Glosses for Lexicons and Translation for Grammar

I tried to stay away from it, but I couldn’t help myself. When I first saw the review of Campbell’s book at Dr. Witherington’s blog, I very nearly left a comment. But then I realized that if I did, I’d be trapped in a long discussion about grammar and aspect and I didn’t want that.

Luckily, Dr. Decker left a comment instead addressing all of the issues that I would have, which was good because he definitely has more authority than I do.

But when I went back over there to read the comments, I was sucked in. I just had to address a problem, though the problem had less to do with aspect and more to do with teaching grammar in general.

Campbell’s statement that the “present tense-form” conveys imperfective aspect was challenged in the review on the basis of a statement from Mounce’s grammar,

“The present tense indicates either a continuous or undefined action. You can translate either ‘I am studying’ or ‘I study.’ Choose the aspect which best fits the context” (BBG, 135).

But look at this, the determining of aspect is here based on the translation into English rather than the meaning of the Greek form itself. Yes, we can often translate the “present” with an English perfective/aoristic, but by no means does that make the Greek “present” be perfective. All it means is that English is different from Greek.

For decades, people like Louw & Nida in their lexicon, Danker in the third edition of BDAG and John Lee in A A History of New Testament Lexicography have taught us that glosses are an inadequate way of determining the meaning of individual words.

When will we start realizing the using translation to teach grammar is just as flawed? In a way, a translation is a bunch of glosses strung together.* And thus just as inadequate for determining meaning.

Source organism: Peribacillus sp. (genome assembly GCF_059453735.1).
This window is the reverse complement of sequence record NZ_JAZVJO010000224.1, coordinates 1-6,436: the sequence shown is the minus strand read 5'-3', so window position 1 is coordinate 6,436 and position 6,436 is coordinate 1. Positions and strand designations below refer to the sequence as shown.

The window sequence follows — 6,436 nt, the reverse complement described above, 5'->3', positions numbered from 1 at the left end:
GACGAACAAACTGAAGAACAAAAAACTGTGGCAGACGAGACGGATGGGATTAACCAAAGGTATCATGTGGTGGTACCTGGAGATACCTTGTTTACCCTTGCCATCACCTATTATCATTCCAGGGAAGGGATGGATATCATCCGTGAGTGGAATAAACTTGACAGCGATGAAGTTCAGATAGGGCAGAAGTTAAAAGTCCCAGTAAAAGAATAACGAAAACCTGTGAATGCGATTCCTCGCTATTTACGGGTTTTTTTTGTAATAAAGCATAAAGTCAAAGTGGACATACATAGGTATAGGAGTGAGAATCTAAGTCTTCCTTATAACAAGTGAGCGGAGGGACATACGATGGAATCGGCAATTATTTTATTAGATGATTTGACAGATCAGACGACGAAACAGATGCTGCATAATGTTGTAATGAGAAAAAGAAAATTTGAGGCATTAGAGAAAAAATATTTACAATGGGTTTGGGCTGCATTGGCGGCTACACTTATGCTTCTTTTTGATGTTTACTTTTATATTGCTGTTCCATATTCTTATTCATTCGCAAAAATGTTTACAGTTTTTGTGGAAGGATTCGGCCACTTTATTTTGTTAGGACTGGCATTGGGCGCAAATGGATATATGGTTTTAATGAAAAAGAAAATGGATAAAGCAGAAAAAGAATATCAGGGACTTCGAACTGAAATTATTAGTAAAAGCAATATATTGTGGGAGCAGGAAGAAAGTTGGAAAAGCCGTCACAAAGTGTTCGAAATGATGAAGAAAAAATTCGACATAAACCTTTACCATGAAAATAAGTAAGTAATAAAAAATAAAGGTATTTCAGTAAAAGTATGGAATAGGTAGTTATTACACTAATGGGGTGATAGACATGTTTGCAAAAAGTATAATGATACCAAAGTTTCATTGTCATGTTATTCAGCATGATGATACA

*This is actually backwards – glosses have traditionally been pulled from existing translations for the creation of past lexicons. Ironically, this is rather circular since after that, translators used the lexicons to create translations.

4 thoughts on “Glosses for Lexicons and Translation for Grammar

Add yours

  1. Well said, Mike. Your point at the end about circular logic is well taken.

    Bible translators, including those who translate to English, need to take an entirely fresh look at how they get the meanings of biblical language words and express them in their translations.

    It is the lexicons of the biblical languages themselves which determine the meanings of words and the lexical relationships among the words, all of which are part of the overall grammar of a languages.

    Sorry, I almost felt I was preaching there for a few seconds! 🙂

Leave a Reply

Fill in your details below or click an icon to log in: Logo

You are commenting using your account. Log Out /  Change )

Google photo

You are commenting using your Google account. Log Out /  Change )

Twitter picture

You are commenting using your Twitter account. Log Out /  Change )

Facebook photo

You are commenting using your Facebook account. Log Out /  Change )

Connecting to %s

This site uses Akismet to reduce spam. Learn how your comment data is processed.

Powered by

Up ↑

%d bloggers like this: